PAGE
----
The Sangatte Agreement is a bilateral agreement signed between France and the United Kingdom in 2002 that aimed to manage immigration and asylum seekers. It was named after the Sangatte Refugee Camp, a controversial migrant camp located near Calais in France.
The Sangatte camp, run by the French Red Cross, was set up in 1999 to accommodate refugees and migrants trying to reach the UK through the English Channel. The camp housed up to 2,000 people at its peak and was seen as a symbol of the growing immigration crisis in Europe.
The UK government was concerned about the number of asylum seekers arriving in the country and wanted to reduce the number of people using the Sangatte camp as a base for entering the UK illegally. The Sangatte Agreement was signed in an effort to address this issue.
Under the terms of the agreement, France agreed to increase security measures around the camp to prevent migrants and refugees from attempting to cross the Channel. The UK, in turn, promised to take a greater role in managing and financing the camp.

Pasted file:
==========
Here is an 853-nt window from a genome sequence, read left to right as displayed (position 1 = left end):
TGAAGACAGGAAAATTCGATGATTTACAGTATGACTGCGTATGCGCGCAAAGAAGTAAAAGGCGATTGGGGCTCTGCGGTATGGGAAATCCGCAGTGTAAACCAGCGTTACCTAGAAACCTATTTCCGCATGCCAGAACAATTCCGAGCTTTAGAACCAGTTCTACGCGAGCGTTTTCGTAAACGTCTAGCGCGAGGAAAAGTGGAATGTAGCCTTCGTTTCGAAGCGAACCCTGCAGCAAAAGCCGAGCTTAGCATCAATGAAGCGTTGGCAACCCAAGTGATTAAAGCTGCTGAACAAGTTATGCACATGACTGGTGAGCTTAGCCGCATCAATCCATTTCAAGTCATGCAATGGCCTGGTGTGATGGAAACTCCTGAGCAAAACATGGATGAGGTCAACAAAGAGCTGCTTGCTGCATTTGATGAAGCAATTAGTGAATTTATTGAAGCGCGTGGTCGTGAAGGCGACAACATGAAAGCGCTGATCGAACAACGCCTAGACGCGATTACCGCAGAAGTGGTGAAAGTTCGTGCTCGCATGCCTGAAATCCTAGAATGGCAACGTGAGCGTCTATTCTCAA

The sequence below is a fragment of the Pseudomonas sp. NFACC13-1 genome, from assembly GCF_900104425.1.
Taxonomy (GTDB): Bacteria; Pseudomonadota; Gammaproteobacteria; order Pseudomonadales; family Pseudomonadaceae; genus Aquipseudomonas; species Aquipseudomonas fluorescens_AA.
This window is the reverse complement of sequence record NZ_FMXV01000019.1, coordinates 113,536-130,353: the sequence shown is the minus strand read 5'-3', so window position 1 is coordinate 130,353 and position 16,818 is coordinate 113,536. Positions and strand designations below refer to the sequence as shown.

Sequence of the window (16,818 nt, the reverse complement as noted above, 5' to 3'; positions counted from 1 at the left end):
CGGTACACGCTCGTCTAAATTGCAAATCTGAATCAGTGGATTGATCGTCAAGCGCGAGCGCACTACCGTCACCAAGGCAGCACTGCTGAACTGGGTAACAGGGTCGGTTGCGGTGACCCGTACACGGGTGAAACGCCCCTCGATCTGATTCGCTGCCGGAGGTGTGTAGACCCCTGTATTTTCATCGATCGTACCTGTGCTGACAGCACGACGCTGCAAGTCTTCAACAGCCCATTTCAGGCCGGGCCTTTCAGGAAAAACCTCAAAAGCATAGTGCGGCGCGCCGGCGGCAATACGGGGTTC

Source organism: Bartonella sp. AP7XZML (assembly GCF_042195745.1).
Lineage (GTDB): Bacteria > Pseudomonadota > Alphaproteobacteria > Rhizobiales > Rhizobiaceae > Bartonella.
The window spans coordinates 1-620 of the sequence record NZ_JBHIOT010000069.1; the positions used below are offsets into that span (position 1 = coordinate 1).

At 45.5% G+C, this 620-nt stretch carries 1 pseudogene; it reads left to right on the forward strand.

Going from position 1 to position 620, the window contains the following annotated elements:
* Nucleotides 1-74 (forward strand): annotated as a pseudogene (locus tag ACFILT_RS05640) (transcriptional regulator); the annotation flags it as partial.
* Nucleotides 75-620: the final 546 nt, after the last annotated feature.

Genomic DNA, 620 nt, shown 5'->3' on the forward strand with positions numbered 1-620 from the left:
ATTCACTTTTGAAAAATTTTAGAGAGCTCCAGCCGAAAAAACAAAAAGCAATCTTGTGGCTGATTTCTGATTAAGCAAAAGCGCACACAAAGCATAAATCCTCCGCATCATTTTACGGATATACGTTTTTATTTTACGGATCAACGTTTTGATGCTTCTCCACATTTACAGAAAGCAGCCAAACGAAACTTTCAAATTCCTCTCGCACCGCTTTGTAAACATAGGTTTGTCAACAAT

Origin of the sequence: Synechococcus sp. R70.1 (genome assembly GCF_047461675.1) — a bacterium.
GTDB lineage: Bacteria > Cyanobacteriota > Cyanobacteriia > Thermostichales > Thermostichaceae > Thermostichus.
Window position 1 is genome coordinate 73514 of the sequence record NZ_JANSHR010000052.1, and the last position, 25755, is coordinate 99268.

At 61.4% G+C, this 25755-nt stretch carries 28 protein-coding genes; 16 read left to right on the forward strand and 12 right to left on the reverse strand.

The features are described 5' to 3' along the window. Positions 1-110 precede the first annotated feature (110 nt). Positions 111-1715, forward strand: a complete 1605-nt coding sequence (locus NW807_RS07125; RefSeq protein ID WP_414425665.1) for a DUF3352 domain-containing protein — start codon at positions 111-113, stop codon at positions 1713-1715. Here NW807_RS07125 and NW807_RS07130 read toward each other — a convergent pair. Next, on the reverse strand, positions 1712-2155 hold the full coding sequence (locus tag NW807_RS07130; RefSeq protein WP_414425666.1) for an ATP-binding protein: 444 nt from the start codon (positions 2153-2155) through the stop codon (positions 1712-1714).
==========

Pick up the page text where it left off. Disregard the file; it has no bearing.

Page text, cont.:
In addition, the UK agreed to provide financial assistance to France to help it manage its immigration system and deal with the influx of migrants and asylum seekers. The two countries also agreed to work together to establish better systems for managing immigration and asylum seekers.
The Sangatte Agreement was seen as a significant step towards improving cooperation between France and the UK on issues related to immigration. However, the agreement was not without controversy. Many criticized the UK for not doing enough to help refugees and asylum seekers and accused the government of trying to pass the responsibility for managing the Sangatte camp onto France.
Despite these criticisms, the Sangatte Agreement remains an important document in the history of cross-Channel cooperation on immigration issues. It was an early example of two European nations coming together to address a shared problem, and it continues to influence discussions around immigration policy in Europe today.